In an already turbulent year, the Prime Minister has called a Federal Election. Federal Elections take place every four years. The Federal Election has been set for Thursday 21 May 2022.
This month we explore:
- Political opinion
- Failure to vote
- The right to protest
- Pesky demerit points
Political division on display:
Bagging out politicians and political parties is an Olympic sport in Australia. Everyone has an opinion, even those who claim to sit on the fence or not care about politics. Sometimes, people, especially candidates, become so caught up in it all, they take to damaging campaign signage such as corflutes.
Damage to election material may not simply amount to property damage under the Crimes Act 1900 (NSW). It may also be considered a Commonwealth offence under s 37 of the Commonwealth Electoral Act 1918.
Section 37 states that a person must not hinder or interfere with the free exercise of or performance, by any other person, of any political right or duty that is relevant to an election, for example, property damage. The maximum penalty under s37 is three years imprisonment, a fine of $21,000 or both.
If you have been charged with damaging campaign signage, contact our office for a free initial consultation.
You have to vote. It’s a democracy!
Australia, like many of its allies, prides itself on being a democracy. Democracy, demands eligible citizens to elect members of the parliament on the understanding that those members represent the interests of the citizens. The problem arises when there are no candidates who represent the interests of the citizens.
Section 245 of the Commonwealth Electoral Act 1918 states it is an offence to fail to vote in an election unless you have a valid and sufficient reason, for example, incapacitation due to illness or injury. The maximum penalty for this offence is $210.00.
It is not enough to simply attend the polling both on the day and have your name marked off. You MUST complete and submit the ballot paper. It is essential to remember that not all candidates will represent your every interest. However, if you fail to vote, it’s unfair to complain about the outcome.
If you have been fined for failing to vote, contact our office for a free initial consultation.
Having your voice heard:
Protesting is one of the many ways citizens can express their political concerns. It is a right that stems as far back as the Magna Carter and is protected by the Australian Constitution. While protesting is a legal form of political expression, there are laws and rule around how protests are to be conducted safely for example the Summary Offences Act 1988 (NSW), Inclosed Lands Protection Act 1901 (NSW), etc.
Climate change and COVID have brought this method of political communication to the forefront of everyone’s attention. Of late, we have witnessed everything from truck conveys along major highways to people climbing the Harbour Bridge and shutting down major road networks. This has prompted the State Government to enact legislation further tightening the conduct of protesters.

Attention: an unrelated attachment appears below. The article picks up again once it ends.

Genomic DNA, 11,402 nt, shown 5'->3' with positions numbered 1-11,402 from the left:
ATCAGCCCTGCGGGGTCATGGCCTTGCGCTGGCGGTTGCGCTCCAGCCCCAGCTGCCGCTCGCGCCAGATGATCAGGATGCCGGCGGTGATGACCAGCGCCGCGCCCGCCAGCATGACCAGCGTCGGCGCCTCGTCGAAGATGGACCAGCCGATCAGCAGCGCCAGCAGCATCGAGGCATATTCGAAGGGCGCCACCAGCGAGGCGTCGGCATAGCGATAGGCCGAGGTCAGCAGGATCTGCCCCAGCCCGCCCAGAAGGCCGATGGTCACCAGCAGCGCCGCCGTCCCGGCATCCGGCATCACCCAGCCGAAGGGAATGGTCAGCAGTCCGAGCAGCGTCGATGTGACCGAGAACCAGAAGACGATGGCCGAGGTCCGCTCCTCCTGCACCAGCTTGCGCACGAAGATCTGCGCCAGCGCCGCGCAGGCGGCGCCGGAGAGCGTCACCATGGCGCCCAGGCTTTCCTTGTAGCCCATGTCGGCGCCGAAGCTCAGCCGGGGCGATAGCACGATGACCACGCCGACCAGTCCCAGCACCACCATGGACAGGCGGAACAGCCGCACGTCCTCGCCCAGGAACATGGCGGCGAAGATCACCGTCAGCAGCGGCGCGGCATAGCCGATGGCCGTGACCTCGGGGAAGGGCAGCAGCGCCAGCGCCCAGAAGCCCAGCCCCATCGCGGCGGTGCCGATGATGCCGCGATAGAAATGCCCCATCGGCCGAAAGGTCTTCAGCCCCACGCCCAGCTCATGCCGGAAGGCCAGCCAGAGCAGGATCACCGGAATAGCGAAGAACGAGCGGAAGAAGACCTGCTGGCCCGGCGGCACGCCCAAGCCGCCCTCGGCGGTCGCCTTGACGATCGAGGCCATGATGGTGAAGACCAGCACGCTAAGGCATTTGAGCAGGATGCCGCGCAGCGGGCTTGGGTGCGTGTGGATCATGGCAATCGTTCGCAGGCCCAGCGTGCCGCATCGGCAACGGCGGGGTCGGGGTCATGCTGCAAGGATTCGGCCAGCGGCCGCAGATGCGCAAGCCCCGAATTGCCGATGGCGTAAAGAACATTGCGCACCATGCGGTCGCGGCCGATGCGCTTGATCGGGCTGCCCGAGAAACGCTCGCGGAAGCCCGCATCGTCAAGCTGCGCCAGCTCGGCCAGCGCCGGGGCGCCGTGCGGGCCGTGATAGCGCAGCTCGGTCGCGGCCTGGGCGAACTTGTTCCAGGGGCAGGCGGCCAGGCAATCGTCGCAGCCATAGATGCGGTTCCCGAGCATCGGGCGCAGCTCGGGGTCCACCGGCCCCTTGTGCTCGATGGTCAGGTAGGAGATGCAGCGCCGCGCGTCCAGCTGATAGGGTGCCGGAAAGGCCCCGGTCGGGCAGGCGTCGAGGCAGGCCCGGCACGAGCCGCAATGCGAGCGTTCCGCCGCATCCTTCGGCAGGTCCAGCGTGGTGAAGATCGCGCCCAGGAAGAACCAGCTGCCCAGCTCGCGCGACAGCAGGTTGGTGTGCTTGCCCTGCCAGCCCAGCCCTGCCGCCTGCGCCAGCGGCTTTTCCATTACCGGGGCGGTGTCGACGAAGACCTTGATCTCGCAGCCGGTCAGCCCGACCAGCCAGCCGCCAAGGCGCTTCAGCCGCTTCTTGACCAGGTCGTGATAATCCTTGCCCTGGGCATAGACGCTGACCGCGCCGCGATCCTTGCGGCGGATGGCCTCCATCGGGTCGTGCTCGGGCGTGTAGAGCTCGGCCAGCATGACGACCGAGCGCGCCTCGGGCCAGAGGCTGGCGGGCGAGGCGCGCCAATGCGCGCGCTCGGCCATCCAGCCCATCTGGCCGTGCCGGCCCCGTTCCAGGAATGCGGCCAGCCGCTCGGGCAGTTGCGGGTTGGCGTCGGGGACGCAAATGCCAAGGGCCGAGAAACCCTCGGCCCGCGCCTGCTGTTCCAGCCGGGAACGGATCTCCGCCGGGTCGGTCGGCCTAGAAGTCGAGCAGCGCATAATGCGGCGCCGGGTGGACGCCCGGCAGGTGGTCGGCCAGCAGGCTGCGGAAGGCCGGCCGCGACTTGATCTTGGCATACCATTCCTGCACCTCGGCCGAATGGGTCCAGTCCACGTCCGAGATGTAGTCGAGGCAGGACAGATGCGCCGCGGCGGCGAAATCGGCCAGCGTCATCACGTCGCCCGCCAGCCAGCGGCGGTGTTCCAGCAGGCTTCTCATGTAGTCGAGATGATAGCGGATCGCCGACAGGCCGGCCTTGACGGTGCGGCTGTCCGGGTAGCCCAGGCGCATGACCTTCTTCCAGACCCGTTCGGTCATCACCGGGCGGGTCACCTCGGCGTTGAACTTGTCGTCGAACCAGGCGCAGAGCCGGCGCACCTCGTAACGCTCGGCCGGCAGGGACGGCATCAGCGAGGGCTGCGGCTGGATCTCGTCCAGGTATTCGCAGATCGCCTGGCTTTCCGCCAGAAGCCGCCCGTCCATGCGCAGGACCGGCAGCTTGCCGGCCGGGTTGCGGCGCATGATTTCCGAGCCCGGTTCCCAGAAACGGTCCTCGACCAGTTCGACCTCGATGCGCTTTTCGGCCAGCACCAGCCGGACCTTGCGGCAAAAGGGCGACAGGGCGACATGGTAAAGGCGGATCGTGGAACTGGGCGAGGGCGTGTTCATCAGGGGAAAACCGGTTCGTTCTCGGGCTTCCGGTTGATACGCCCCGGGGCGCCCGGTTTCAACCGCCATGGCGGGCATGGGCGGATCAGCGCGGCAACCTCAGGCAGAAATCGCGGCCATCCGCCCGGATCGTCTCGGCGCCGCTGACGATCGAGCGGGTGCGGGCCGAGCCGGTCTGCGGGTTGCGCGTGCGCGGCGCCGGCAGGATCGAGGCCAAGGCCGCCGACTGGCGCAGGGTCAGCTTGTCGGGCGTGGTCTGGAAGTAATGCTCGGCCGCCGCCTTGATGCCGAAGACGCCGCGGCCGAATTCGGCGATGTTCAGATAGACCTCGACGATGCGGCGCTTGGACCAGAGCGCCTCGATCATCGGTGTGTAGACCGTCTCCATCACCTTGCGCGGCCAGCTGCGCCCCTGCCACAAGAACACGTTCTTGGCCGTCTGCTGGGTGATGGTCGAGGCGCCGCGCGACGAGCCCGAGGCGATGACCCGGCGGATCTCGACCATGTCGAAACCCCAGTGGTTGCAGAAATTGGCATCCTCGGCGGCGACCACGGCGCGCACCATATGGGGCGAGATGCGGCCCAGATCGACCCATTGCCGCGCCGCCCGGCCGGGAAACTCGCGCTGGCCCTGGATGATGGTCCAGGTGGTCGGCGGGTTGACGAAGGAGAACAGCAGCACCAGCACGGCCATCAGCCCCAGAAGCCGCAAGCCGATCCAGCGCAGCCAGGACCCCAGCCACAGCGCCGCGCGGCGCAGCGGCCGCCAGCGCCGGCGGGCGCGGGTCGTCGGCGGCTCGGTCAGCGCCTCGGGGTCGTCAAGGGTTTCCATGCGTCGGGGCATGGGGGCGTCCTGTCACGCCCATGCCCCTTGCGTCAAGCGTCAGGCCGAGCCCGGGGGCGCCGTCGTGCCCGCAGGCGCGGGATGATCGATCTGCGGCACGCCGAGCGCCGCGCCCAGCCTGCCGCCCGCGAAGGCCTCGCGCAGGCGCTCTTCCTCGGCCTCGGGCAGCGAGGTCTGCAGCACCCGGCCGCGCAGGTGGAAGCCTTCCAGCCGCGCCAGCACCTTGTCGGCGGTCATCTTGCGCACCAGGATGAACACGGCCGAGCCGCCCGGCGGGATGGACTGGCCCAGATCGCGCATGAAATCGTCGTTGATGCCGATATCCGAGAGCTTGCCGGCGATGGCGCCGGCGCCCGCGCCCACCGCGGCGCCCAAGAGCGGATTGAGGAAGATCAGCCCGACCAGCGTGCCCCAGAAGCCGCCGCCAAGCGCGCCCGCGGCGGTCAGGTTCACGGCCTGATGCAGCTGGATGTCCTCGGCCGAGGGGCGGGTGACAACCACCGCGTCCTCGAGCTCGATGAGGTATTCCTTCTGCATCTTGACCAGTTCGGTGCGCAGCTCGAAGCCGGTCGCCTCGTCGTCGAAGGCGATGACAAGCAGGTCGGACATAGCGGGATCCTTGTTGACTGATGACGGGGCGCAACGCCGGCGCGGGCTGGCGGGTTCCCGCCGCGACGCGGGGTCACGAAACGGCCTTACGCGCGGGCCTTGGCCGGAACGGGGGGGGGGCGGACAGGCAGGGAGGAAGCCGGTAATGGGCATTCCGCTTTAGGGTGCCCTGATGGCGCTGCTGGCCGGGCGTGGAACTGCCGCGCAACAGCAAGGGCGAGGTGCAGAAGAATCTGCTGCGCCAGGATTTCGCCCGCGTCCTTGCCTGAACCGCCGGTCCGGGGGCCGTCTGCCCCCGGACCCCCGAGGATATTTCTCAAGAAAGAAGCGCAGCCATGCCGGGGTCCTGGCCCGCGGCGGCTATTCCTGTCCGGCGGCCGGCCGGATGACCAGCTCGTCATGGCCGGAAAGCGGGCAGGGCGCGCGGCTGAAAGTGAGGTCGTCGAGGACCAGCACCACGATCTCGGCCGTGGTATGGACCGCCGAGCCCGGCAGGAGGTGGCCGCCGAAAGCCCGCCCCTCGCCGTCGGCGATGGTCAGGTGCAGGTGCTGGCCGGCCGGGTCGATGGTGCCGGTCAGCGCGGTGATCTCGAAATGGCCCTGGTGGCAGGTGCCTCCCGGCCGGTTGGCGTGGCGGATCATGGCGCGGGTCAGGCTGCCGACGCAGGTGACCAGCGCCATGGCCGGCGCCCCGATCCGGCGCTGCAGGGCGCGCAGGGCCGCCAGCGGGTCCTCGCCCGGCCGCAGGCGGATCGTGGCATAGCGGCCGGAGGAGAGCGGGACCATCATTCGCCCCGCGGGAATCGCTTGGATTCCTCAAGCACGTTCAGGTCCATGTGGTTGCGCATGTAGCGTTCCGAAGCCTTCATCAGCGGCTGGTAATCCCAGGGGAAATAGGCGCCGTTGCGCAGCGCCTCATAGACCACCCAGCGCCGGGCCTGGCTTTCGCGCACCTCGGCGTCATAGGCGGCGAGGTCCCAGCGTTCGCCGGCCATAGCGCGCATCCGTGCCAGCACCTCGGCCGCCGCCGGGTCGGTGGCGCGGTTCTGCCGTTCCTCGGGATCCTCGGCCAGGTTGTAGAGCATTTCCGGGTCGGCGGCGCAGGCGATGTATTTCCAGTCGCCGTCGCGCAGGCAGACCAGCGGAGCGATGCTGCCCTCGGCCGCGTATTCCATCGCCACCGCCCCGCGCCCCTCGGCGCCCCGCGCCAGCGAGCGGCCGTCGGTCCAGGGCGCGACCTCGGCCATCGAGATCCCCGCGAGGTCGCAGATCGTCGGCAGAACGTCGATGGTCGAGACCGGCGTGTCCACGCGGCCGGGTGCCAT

The Roads and Crimes Legislation Amendment Bill 2022 has been tabled in Parliament in an effort to prevent protesters from causing disruption to major roads, ports and train stations. If passed, the maximum penalty would be two years imprisonment, $20,000 fine or both. While it is important to ensure protests are conducted safely, it will be interesting to see its application.
If you have been arrested while protesting, contact our office for a free initial consultation.
That old chestnut:
The Easter long weekend not only brings a chance for a much-needed break, it also brings double demerits. With more people escaping the city for the first time since lock downs hit our shores, there is a real risk of complacency on the roads and an even greater risk of losing your licence.
Double demerit points were introduced in 1997 as part of an Easter road safety campaign in response to a significant increase in road fatalities. The campaign has expanded over the years to include every long weekend. This April, double demerits are in play from 16 April to 18 April (Easter weekend) and 22 April to 25 April (ANZAC weekend).
Double demerits apply to speeding, seat belts, motorcycle helmets and mobile phone offences. For example, if you have been caught using your mobile phone over the long weekend, you risk losing 10 demerit points. An unrestricted licence holder in NSW has 13 points. If you have already lost points, a targeted double demerit offence may mean you will lose your licence.
If you have been fined for a double demerit offence, contact our office for a free initial consultation.
Financing options now available:
Can’t pay your legal fees? No worries.
Now you can pay your next legal bill over 10 weeks, interest-free, with RapidPay’s buy now, pay later payment plans. Access premium legal advice and representation today!